Pros and Cons of Online Banking
Is online banking a good thing or a bad thing? Online banking is now a part of almost all the banks in the developed world, and even banks in developing countries, and in tax haven countries, are getting online. They are reacting to market demand, and since demand is so high, it is fair to say that online banking is currently a good thing and that it is probably here to stay unless there is a large security breach that shatters people’s confidence in online banking. Here are the pros and cons of online banking.
Pro – It Is A Convenient Way To Check Your Balance
Being able to hop online and see your balance is very convenient and is certainly better than having to wait for an email statement or paper statement. It is also better than having to go to an ATM or bank teller to get your balance.
Con – Starting Your Account Takes Longer
If you were to walk into a branch and set up your account, then you may get a lot more done in a short space of time. You can often sign the forms right there and take in your ID so that it may be processed more quickly. With online banking you have to wait whilst your ID and other information is checked.
Pro – Mobile Balance Checking Is Possible
With online banking, you are often able to integrate mobile technology. This m be done via an app, or simply by mobile Internet, and as a result you are able to check your bank balance on your phone whilst you are shopping in stores or prior to making online purchases.
Con – Signing Up Online Is More Difficult
There are numerous ways in which applying for and opening your account online is more difficult. For example, you may have to dig out online statements and send them over, or may have to scan your ID so you can send it over. There are often far more steps involved when signing up online and opening your account online.
Pro – There Is A High Degree of Ubiquity
If you have a problem with your account or your money, and even if you abroad, you are able to hop online and deal with it yourself in some cases. This is possible because there are some banks, companies and financial institutions that give you online tools to deal with your own problems. The fact the account is accessible via the Internet means your current location doesn’t have a negative effect (in some cases), and you are subsequently able to access your account and fix things as you wish.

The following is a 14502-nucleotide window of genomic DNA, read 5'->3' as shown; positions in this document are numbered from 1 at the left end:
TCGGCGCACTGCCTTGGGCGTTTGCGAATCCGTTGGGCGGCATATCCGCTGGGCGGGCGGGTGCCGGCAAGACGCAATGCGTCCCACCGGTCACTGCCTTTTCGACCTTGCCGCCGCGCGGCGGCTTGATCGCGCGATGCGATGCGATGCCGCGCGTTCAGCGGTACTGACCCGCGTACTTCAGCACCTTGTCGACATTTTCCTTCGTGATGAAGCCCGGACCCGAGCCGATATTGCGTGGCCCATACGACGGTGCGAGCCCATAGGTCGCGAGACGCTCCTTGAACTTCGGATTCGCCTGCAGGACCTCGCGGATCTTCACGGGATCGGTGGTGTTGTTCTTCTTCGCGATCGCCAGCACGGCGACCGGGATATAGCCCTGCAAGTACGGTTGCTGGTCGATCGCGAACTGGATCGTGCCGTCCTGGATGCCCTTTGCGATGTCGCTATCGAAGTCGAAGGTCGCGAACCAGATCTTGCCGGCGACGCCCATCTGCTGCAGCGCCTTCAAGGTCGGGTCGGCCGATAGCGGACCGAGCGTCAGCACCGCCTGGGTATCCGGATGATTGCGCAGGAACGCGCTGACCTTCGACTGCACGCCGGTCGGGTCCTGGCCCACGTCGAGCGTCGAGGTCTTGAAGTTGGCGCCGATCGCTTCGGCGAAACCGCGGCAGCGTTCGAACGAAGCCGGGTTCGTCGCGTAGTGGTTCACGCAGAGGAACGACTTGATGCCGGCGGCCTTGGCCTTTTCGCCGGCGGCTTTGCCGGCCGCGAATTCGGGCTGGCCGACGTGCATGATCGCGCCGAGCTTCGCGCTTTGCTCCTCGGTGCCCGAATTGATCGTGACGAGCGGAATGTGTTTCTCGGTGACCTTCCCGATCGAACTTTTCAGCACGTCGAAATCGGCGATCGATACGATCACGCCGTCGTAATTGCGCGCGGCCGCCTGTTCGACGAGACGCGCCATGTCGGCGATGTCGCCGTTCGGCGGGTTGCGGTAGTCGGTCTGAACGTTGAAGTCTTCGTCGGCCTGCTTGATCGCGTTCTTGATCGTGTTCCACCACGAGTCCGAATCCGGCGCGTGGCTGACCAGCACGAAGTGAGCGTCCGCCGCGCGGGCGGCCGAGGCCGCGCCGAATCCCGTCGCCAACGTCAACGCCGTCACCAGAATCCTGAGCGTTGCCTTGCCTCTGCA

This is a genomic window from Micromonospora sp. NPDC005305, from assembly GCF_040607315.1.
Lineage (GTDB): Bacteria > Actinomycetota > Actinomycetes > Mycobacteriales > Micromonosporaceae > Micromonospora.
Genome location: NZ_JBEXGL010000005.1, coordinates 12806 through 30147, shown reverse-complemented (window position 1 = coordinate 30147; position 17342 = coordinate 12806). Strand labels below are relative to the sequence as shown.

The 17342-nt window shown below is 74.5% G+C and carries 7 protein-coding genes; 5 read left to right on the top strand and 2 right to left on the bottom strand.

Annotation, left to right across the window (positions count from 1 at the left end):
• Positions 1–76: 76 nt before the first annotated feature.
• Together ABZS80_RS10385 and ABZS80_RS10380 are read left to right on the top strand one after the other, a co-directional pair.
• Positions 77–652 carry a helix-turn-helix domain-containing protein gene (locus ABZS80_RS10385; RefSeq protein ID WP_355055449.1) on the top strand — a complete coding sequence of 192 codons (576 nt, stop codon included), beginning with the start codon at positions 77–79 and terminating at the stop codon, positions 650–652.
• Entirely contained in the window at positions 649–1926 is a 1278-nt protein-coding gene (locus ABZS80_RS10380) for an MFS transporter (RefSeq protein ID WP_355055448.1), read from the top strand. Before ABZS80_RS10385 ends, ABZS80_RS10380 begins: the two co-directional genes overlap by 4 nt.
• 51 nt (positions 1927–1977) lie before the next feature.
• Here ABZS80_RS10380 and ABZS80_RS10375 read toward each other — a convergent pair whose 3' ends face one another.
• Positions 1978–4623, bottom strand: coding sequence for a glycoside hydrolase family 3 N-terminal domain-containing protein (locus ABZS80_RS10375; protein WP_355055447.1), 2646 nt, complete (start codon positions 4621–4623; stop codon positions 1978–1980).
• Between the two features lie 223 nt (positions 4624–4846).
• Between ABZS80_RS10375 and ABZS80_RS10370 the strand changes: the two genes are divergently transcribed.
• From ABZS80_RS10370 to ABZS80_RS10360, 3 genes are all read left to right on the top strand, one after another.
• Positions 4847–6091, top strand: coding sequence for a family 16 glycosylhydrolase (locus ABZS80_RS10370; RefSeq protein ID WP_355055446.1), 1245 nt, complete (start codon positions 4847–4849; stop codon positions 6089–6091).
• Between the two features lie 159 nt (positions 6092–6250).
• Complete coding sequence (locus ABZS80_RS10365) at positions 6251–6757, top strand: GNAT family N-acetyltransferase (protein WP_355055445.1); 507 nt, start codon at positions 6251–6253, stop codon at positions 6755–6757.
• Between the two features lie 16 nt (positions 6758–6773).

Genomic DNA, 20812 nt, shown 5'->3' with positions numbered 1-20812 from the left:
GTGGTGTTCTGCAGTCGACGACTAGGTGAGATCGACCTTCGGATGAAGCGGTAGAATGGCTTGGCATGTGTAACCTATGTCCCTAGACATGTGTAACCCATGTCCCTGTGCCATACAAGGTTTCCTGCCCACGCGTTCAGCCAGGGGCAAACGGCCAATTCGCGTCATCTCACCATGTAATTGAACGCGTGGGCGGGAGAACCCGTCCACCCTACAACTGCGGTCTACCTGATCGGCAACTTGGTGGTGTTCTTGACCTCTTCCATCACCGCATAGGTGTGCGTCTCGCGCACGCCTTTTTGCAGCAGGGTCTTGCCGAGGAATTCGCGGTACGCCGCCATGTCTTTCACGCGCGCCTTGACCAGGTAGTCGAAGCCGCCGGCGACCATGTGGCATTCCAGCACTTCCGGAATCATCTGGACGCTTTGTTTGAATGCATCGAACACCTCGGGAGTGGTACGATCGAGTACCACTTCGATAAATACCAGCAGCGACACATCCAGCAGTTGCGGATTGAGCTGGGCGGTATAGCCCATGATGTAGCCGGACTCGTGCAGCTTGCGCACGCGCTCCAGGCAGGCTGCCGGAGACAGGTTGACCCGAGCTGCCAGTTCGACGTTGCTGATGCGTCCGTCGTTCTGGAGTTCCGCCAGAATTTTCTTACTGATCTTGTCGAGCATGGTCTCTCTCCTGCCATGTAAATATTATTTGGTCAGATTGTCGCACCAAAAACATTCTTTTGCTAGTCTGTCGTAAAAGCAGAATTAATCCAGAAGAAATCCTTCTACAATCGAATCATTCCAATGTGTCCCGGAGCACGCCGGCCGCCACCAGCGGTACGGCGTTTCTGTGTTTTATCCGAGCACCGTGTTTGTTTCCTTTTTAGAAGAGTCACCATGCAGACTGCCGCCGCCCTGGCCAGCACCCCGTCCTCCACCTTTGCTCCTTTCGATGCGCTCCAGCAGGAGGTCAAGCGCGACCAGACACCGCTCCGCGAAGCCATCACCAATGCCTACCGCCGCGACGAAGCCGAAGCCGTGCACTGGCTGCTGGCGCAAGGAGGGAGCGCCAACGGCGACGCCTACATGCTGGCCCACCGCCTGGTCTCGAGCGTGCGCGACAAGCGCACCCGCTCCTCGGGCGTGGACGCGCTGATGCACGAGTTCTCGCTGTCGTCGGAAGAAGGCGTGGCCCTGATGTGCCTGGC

Con – Support Is Harder To Get
If you sign up in a branch, then you can ask questions in the moment and have the process explained to you. If you apply online, then you may have to call their customer service department to get answers, plus they may ask you questions on the website that you do not know the answer to, which means you have to contact their support team or check their FAQ section.
Pro – Transaction Speeds Tend To Be Faster
When things happen as a result of your actions online, you are not the one that actually “Actions” the transaction, but you are the one that sends the instruction. This is faster than if you use telephone banking or a branch teller because it means somebody else has to send the instructions, and this may result in a time lag. It may even be quicker than using automated deposits.
Con – You May Have To Allow Cookies
If you are smart, then you have your cookie settings on their highest, which means websites cannot add cookies to your computer without you giving them permission manually. If you are signing up for an online account, you may fill in a portion of the online form before it becomes clear you need to allow cookies to continue your application.
Pro – It May Be The Most Efficient Option Available To You
If there is a transaction you wish to action, then there is a chance that online banking is the most efficient way to get it done. For example, if you want to sell some shares, there are some accounts where you are able to send the instruction online. This is usually faster than getting in touch with the broker via the banking system, is often faster than using telephone banking and is definitely faster than giving the instructions to a bank teller. The same is true for simple transactions such as moving money from your current/checking account to your savings account.